When the Music Stops: Media Development in Conflict

When the Music Stops: Media Development in Conflict

Danish Karokhel, head of Pazhwok News Agency. Kabul, June 2011

Talk of Afghanistan in Kabul, Washington and London is all about ‘transition’ – the handover to Afghans and the ‘drawdown’ and pulling back of the international community. Talk ofa 30 year commitment seems but a distant memory.

In Kabul last week Afghan journalists and those watching the media scene told me they were concerned about their future. They wondered what would happen to the now thriving independent radio, television and independent media sector when the money from the international community declines, and the the eyes of the world pay less attention to Afghanistan and the plight of journalists who work there.

The first  fear was that asthe international community pulls out, the decline in international investment will also pull the plug on the economy and leave independent media vulnerable. The massive investment in media development has created a strong media sector in Afghanistan, with over 170 radio stations and 70 TV stations. In 2010 alone USAID spent $22 million on building up independent media. But this wont continue. And it will leave the media that doesn’t depend on aid, military ‘hearts and minds’ money or advertising in a stronger position, dominating the Afghan public sphere. This is significant, as the biggest increase inAfghanistans media scene over the last few years has been in ‘political’ media – radio and increasingly TV stations funded by and representing political and religious parties and the protagonists of the Afghanistans last civil war. Since 2007 three religious stations – Kawsar, Tarmaddon and Da’wat – have appeared. They don’t take advertising or international donor support – but they do hire staff trained through media development programmes. Political parties are also launching TV channels. Rahbanni launched Noor TV in 2008, Mohaqiq launched Rah-e-Farda; Noorin, linked to Fahim and Ayna TV linked to Dostum.

What will it mean for Afghan public debate if the broadcast environment is dominated not by moderate, progressive media but TV stations that promote specific interests and agendas? In a country already fractured along ethnic, linguistic and other lines, might public frustration at physical and financial insecurity, lack of employment and fear for the future be channeled against specific groups? After thirty years of war and propaganda, Afghans are incredibly media literate, more savvy than friends back in the UK. But a story endlessly repeated, to a frustrated audience, can often find resonance. It did in Nazi Germany, inRwanda and in the Former Yugoslavia.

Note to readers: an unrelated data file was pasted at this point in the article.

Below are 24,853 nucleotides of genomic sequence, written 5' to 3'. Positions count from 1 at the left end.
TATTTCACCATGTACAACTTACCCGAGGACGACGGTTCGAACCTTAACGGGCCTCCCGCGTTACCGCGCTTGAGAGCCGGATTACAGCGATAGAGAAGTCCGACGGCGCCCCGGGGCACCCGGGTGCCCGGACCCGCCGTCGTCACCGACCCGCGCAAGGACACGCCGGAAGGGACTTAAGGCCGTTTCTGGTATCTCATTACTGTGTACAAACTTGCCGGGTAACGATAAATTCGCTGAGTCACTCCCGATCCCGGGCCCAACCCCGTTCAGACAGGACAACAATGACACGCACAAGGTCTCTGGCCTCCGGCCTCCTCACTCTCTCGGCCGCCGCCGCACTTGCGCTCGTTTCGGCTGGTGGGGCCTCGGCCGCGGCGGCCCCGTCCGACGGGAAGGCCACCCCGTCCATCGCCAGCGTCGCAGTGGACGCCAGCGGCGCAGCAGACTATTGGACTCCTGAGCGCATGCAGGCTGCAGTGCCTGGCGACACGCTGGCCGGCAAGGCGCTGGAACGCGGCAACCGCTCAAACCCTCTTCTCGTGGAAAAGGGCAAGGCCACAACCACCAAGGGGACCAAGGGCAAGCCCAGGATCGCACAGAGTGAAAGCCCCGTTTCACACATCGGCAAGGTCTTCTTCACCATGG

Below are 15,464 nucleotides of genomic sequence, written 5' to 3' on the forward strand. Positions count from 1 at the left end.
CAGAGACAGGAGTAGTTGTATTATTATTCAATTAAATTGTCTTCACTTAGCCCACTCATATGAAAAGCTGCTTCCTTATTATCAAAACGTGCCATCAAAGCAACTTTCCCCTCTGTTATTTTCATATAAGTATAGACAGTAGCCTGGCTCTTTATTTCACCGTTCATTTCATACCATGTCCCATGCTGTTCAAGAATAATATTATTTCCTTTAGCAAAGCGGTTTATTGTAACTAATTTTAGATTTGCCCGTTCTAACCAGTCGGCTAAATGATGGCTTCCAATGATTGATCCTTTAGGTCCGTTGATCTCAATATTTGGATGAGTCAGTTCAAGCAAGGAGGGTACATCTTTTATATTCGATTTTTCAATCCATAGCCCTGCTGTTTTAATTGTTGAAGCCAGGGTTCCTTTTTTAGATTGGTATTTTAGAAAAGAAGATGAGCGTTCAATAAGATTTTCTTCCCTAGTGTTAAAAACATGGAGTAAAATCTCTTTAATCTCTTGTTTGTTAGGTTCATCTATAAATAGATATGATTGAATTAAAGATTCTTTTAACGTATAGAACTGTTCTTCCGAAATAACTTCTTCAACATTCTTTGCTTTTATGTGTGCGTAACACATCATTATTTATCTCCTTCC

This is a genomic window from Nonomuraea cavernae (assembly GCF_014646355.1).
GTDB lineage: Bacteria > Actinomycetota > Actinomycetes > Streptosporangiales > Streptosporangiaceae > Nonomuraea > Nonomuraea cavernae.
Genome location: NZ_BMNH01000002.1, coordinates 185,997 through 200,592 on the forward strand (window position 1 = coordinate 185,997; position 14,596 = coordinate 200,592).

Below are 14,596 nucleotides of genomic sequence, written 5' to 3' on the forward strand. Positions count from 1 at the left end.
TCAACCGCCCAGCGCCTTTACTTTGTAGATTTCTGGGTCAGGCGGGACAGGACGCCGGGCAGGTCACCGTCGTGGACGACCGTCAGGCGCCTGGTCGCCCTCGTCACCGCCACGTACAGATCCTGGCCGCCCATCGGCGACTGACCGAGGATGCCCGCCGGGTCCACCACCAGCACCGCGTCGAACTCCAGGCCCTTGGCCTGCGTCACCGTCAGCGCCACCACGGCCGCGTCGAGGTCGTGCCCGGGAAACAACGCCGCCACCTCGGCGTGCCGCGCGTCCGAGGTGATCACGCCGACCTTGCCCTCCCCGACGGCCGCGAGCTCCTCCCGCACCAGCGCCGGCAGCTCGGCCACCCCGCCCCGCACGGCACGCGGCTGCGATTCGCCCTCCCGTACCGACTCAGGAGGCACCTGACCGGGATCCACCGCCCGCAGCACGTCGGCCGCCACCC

The second fear is that the independent media that does survive the inevitable shakeout will be under other, more deadly, threats. Afghanistan has always been a dangerous place to report from. Reporters Sans Frontieres ranked Afghanistan 147th out of 178 countries in the World Press Freedom Index in 2010 – ‘its worst state for six years’, while an Afghan media organisation, NAI, recorded an increase in violence against journalists of 70% in 2010. In 2008 a young Afghan journalist, Parvez Kambaksh, was sentenced to death for writing about women s equality and rights (his sentence was later commuted to 20 years in prison following international pressure). The same year Abdul Samad Rohani, head of the BBC’s Pashto Service, was abducted and killed for reporting on alleged links between drug-traffickers and the Taliban.

And its not just the Taliban. The new Mass Media Law, introduced in 2009, widely regarded as a significant improvement on the last one,  still grants the government sweeping powers. These have been used to ban programmes and shut down TV stations and websites – for example shutting down Emrooz TV, ostensibly for inciting sectarian tensions, though its tough anti-government stance may also have had something to do with it.

The broader point is that any negotiated settlement between the Afghan government is unlikely to to lead to greater media freedom. The fear is that threats, harassment, abduction and arrests or murders will increase and the space for independent media will be reduced. As the international community looks for a legacy to leave behind, what might it do to leave a space in which the voices of ordinary Afghans can be heard, and the power of the fourth estate continue to shine an already faltering light on the Afghan powers that be?

Social Media and Governance: Two different debates?

Last week I was at the Wilton Park Media, Social Media and Governance conference. It was a really good opportunity to hear presentations from a great number of really interesting people.

Things I liked:

  • Charlie Becketts presentation (here) on the future of journalism was stimulating. To my mind connected with the ideas of ‘networked public spheres’ that
  • Transparency and Accountability Initiative: their recent report on technology in transparency and accountability work provides a useful overview, and a helpful typology of efforts in this area (‘pull’ efforts that help citizens access data and ‘push’ efforts that promote citizen voice).
  • Global Voices: Always striking, Solana Larsen‘s presentation on the people behind the blogs was powerful because we heard real people’s voices (see below).

The  debate that stayed with me after the conference: